Figure 3.E. Distribution of participants' projections for the target federal funds rate, 2013-15 and over the longer run*

Figure 3.E. Distribution of participants' projections for the target federal funds rate, 2013-15 and over the longer run

*NOTE: The target federal funds rate is measured as the level of the target rate at the end of the calendar year or in the longer run.

Accessible version of figure 3.E | Return to figure 3.E

Uncertainty and Risks
A majority of the participants continued to judge that the levels of uncertainty about their projections for real GDP growth and unemployment remained higher than was the norm during the previous 20 years; however, the number of participants with this view was noticeably smaller than in December (figure 4).1 The main factor cited as contributing to the elevated uncertainty about economic outcomes was the challenge associated with forecasting the path of the U.S. economic recovery following a financial crisis and recession that differed markedly from recent historical experience. Several participants also noted the difficulties involved in predicting fiscal policy in the United States and the potential for European developments to threaten U.S. financial stability, though a few participants noted a decline in the likely severity of those risks as a reason for changing their assessments of uncertainty from "higher" to "broadly similar" to the norm.

Table 2. Average historical projection error ranges
Percentage points

Variable 2013 2014 2015
Change in real GDP1 ±1.3 ±1.7 ±1.8
Unemployment rate1 ±0.6 ±1.2 ±1.7
Total consumer prices2 ±0.9 ±1.0 ±1.1

Note: Error ranges shown are measured as plus or minus the root mean squared error of projections for 1993 through 2012 that were released in the spring by various private and government forecasters. As described in the box "Forecast Uncertainty," under certain assumptions, there is about a 70 percent probability that actual outcomes for real GDP, unemployment, and consumer prices will be in ranges implied by the average size of projection errors made in the past. Further information is in David Reifschneider and Peter Tulip (2007), "Gauging the Uncertainty of the Economic Outlook from Historical Forecasting Errors," Finance and Economics Discussion Series 2007-60 (Washington: Board of Governors of the Federal Reserve System, November).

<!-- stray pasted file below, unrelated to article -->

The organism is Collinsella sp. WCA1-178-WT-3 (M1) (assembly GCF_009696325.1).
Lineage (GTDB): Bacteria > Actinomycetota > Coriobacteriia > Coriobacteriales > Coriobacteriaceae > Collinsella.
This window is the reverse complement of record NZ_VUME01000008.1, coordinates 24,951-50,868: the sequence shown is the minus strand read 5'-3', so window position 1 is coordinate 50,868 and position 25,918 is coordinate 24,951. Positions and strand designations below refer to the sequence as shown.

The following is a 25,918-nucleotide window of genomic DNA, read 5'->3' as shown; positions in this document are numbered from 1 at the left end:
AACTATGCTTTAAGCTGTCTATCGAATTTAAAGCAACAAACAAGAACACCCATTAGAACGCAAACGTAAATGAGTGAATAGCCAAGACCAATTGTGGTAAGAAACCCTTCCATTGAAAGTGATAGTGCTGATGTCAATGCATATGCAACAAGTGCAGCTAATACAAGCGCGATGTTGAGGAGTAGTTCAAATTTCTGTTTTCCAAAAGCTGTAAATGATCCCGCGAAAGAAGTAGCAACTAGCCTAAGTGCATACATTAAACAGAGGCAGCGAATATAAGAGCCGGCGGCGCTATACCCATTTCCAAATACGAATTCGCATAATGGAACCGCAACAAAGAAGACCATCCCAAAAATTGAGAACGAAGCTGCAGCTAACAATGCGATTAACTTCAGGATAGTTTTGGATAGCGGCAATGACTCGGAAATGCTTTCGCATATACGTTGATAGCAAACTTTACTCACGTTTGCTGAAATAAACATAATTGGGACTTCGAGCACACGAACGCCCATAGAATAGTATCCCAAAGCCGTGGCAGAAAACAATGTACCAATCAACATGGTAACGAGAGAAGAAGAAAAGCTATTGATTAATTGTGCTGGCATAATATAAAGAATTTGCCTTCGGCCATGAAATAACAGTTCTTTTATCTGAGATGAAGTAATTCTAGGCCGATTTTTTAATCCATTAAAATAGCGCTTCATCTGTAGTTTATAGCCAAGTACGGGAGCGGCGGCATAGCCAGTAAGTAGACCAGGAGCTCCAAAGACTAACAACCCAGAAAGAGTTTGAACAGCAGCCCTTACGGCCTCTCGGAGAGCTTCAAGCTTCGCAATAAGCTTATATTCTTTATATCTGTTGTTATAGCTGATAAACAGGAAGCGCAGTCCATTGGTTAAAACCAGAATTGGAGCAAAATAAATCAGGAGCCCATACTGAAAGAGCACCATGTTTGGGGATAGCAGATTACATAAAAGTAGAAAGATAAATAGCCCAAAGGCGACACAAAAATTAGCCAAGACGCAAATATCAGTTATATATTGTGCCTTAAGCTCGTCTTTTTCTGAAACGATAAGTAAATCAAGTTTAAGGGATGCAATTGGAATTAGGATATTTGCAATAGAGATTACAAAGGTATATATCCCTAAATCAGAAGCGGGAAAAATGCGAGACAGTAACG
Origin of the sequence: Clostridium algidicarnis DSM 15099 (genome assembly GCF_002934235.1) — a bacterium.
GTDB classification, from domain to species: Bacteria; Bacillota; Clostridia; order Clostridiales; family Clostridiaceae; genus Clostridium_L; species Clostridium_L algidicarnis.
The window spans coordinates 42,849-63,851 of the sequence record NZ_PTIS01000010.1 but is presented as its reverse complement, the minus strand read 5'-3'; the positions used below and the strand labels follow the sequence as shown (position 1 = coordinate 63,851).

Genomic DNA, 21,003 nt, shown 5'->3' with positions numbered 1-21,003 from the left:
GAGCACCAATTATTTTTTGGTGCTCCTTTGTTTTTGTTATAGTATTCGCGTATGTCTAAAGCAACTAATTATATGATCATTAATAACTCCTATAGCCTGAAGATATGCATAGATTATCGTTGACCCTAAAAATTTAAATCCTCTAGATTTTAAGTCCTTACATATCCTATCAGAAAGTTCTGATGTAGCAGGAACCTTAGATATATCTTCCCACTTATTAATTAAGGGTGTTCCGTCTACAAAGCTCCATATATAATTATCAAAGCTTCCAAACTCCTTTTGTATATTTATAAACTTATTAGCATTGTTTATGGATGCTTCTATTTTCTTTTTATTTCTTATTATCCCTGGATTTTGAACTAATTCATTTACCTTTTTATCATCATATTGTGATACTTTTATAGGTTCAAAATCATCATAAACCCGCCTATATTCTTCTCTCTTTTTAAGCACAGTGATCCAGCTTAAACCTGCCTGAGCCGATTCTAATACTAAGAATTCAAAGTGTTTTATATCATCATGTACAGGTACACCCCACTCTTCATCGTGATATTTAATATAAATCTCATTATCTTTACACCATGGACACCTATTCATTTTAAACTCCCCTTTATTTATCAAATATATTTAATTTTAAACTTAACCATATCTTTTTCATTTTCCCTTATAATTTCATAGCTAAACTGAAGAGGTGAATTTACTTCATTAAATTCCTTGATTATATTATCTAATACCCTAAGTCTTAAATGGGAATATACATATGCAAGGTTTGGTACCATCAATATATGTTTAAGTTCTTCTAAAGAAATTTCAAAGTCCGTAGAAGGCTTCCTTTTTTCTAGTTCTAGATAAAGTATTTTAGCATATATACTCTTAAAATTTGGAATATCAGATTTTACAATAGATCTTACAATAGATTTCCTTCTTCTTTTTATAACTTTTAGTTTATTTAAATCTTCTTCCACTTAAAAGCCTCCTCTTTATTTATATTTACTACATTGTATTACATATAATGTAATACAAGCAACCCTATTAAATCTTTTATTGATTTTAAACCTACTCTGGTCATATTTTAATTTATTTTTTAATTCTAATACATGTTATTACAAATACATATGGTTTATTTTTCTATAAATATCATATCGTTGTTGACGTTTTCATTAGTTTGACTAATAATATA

1. Definitions of variables are in the general note to table 1. Return to table

2. Measure is the overall consumer price index, the price measure that has been most widely used in government and private economic forecasts. Projection is percent change, fourth quarter of the previous year to the fourth quarter of the year indicated. Return to table

A majority of participants, somewhat more than in December, reported that they saw the risks to their forecasts of real GDP growth and unemployment as broadly balanced, with the remainder generally indicating that they saw the risks to their forecasts for real GDP growth as weighted to the downside and for unemployment as weighted to the upside. Some participants who changed their assessment to "broadly balanced" indicated that, while U.S. fiscal policy had become more restrictive this year, the future path of that policy had become less uncertain than it was in December.

Participants reported little change in their assessments of the level of uncertainty and the balance of risks around their forecasts for overall PCE inflation and core inflation. Thirteen participants judged the levels of uncertainty associated with their forecasts for those inflation measures to be broadly similar to, or lower than, historical norms; the same number assessed the risks to those projections to be broadly balanced. Several participants highlighted the likely role played by the Committee's adoption of a 2 percent inflation goal or its commitment to maintaining accommodative monetary policy as contributing to the recent stability of longer-term inflation expectations. Four participants saw the risks to their inflation forecast as tilted to the downside, reflecting, for example, risks of disinflation that could arise from adverse shocks to the economy that policy would have limited scope to offset in the current environment. Conversely, a couple of the participants saw the risks to inflation as weighted to the upside in light of the current highly accommodative stance of monetary policy and their concerns about the Committee's ability to shift to a less accommodative policy stance when it becomes appropriate to do so.